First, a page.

Time of Miracles
Hisaishi’s compositions also do well in their depiction of Saka no Ue no Kumo’s characters, even if the depictions are at odds with the track title at times. For example, “Bully Boy! Masayuki” feels a little too giddy and excitable in the way the brass, percussion, and woodwinds, and later on, the strings, give it the feel of a lively march rather than a more menacing aura that you might expect from a bully. That’s not to say it’s a bad track. On the contrary, its boisterous, grand atmosphere makes me feel like this character will be a part of something bigger as he takes in the historical period’s mentality. “Hirose ~A Man of Lively Character” is much more fitting as the melody brims with confidence through the percussion’s heavy accents as they accompany the opening brass fanfares. Not long after, the strings take over, instilling Hirose with a sense of impeccable grace and charm. The ensuing woodwinds sculpt his personality further, and the softness with which the instruments deliver their melody paint him as a deep thinker who’s full of heart.
Hirose ~A Man of Lively Character
As the TV show progresses, the specter of war is never really far away. From the standpoint of this album, the rumblings of conflict begin with “Crack,” featuring a solo trumpet playing a forlorn melody. The strings also chime in with an overwrought melody, and together, hints at the tragedies that will unfold. “Beginning of the Cataclysm’s” urgency materializes through its militaristic air borne by the short string segments which build up the tension and keep me engaged through their dynamic melody. While these tracks lay the groundwork, “Powerful Russia,” with its domineering chants, gives off a menacing vibe that fits well with the image of a formidable foe. And when you add in “Toward the Decision of Starting a War’s” weighted delivery coupled with the expressions of sorrow borne by the dirge-like melody towards the middle, it leaves you with little doubt that there will be a monumental struggle that will change the destiny of Saka no Ue no Kumo’s characters on both the Russian and Japanese sides.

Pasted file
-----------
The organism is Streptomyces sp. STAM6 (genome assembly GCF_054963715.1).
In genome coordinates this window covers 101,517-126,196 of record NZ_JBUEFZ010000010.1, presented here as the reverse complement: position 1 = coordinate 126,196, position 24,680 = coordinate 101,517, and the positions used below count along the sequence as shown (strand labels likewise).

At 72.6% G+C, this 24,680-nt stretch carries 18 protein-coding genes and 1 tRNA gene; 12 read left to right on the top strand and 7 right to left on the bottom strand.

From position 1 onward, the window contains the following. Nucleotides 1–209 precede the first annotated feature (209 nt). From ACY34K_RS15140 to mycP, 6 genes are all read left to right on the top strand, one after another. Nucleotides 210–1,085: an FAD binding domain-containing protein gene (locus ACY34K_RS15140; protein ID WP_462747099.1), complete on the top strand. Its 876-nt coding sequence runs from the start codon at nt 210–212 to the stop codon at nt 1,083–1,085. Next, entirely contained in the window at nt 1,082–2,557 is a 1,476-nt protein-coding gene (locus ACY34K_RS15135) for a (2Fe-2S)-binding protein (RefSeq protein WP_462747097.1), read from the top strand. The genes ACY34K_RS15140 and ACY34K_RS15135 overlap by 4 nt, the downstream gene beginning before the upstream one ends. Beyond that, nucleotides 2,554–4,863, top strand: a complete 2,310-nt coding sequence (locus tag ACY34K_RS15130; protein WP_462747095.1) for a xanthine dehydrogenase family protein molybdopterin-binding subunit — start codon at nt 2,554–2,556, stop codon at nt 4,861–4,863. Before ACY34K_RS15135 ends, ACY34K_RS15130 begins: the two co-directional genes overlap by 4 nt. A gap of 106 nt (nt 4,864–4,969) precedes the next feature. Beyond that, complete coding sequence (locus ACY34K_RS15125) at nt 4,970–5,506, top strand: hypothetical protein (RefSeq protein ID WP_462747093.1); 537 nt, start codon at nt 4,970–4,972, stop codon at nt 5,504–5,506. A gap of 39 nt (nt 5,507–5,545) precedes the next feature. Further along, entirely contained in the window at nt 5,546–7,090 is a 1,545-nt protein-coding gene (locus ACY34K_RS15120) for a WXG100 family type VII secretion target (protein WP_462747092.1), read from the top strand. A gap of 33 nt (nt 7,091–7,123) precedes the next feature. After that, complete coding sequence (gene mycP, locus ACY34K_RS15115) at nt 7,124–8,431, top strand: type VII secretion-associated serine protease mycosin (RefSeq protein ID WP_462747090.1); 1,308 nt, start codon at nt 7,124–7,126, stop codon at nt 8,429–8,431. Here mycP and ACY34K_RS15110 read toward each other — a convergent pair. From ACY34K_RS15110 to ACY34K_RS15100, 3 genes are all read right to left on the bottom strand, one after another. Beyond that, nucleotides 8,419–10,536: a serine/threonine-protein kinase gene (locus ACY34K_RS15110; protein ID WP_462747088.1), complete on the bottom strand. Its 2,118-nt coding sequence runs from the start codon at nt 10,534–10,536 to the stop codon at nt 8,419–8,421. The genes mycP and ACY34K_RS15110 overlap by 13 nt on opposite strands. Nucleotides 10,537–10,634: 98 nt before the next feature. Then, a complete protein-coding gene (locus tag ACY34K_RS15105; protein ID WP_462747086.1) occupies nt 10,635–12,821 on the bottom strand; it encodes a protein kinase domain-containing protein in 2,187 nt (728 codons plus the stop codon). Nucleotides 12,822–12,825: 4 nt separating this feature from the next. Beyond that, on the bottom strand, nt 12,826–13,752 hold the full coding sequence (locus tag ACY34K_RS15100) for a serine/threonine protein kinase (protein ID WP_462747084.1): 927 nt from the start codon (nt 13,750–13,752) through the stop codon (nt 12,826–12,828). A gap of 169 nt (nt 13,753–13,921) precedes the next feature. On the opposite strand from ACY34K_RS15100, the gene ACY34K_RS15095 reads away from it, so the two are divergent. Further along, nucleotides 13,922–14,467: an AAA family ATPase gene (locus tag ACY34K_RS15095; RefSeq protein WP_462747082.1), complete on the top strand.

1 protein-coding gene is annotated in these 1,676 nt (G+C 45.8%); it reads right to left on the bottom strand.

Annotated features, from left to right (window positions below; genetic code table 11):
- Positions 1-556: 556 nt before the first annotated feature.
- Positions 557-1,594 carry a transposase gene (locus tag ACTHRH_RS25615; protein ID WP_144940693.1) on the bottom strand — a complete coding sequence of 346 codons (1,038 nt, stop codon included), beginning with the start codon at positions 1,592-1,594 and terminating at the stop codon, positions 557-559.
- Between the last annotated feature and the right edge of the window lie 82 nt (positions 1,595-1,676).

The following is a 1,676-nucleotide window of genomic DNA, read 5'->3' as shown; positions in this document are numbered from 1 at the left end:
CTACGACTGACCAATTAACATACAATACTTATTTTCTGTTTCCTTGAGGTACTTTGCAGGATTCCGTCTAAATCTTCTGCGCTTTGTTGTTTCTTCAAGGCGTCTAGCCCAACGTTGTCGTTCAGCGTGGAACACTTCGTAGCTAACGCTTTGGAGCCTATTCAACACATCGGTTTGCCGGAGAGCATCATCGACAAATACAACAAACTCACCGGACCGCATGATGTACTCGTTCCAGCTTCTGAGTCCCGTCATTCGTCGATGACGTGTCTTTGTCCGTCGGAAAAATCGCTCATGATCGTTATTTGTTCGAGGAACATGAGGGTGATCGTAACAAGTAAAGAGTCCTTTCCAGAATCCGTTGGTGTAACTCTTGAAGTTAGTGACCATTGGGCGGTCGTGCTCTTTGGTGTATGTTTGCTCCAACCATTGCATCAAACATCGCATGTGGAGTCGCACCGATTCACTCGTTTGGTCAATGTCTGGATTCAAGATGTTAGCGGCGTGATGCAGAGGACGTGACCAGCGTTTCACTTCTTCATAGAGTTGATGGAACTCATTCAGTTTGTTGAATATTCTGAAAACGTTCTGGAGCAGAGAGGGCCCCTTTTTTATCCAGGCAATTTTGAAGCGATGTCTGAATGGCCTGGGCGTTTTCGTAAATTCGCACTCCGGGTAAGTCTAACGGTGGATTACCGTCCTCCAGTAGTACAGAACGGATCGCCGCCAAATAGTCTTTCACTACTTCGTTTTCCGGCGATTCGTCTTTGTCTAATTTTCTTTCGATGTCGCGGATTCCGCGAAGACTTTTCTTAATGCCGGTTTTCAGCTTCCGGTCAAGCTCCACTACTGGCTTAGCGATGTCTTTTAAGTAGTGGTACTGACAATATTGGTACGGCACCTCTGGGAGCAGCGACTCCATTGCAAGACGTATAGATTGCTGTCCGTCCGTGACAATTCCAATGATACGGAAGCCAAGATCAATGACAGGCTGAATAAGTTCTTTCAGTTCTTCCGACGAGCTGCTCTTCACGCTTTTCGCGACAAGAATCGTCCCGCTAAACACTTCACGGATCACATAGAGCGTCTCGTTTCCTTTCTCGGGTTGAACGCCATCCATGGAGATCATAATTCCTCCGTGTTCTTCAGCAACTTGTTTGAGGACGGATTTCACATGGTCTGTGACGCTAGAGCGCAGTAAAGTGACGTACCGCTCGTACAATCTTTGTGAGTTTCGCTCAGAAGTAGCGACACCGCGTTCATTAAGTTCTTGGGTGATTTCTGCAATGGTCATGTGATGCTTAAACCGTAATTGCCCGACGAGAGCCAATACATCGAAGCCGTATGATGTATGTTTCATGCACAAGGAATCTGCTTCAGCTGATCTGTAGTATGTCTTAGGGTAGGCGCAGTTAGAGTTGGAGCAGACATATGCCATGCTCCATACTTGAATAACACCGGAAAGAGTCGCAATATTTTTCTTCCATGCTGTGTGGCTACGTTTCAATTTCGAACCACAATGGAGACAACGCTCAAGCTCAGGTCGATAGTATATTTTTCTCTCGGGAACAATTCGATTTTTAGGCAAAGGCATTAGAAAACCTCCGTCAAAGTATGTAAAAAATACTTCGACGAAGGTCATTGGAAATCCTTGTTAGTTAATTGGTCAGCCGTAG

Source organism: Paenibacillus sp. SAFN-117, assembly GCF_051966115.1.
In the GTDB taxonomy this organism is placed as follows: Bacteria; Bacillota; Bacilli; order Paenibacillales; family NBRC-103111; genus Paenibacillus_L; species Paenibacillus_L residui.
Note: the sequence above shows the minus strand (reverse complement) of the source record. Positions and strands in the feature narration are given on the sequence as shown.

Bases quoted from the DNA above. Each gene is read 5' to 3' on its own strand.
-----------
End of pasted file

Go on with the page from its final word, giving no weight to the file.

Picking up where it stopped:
The war itself is the primary driver behind the tragedies and this is where the dramatic moments come in with the music to back it up. Two examples of such tracks, “The End of the House” and “Longing,” are captivating, if just a bit conventional in the way they draw out the drama. The former utilizes sustained notes, alternating between the strings, which allow the tragedies to sink in, and the woodwinds which cultivate a sense of nostalgia for days now irretrievable. Finally, “Longing” would be the classic melancholy track that incorporates the piano, followed by the woodwinds, then the strings to weave a sorrowful melody that captures the suffering the characters feel. Its success lies in how the melody moves along, ebbing and flowing in a way that takes me through the ups and downs of love and loss without resorting to static, repetitive melodies.
When’s all’s said and done, Joe Hisaishi’s compositions for Saka no Ue no Kumo are masterful. Between the upbeatness of the Meiji Era, to the harbingers of war, to the character themes and drama tracks, Hisaishi effortlessly captures the full swath of emotions that include the expression of Japanese nationalism, suffering, and sorrow as the listener is placed in the middle of the action or into the characters’ shoes as we empathize with their plight. Finally, in “Stand Alone,” it must be said that though Hisaishi is already a formidable composer, when you pair him with someone with the vocal chops of a Sarah Brightman, he becomes nearly invincible, a musical force to be reckoned with.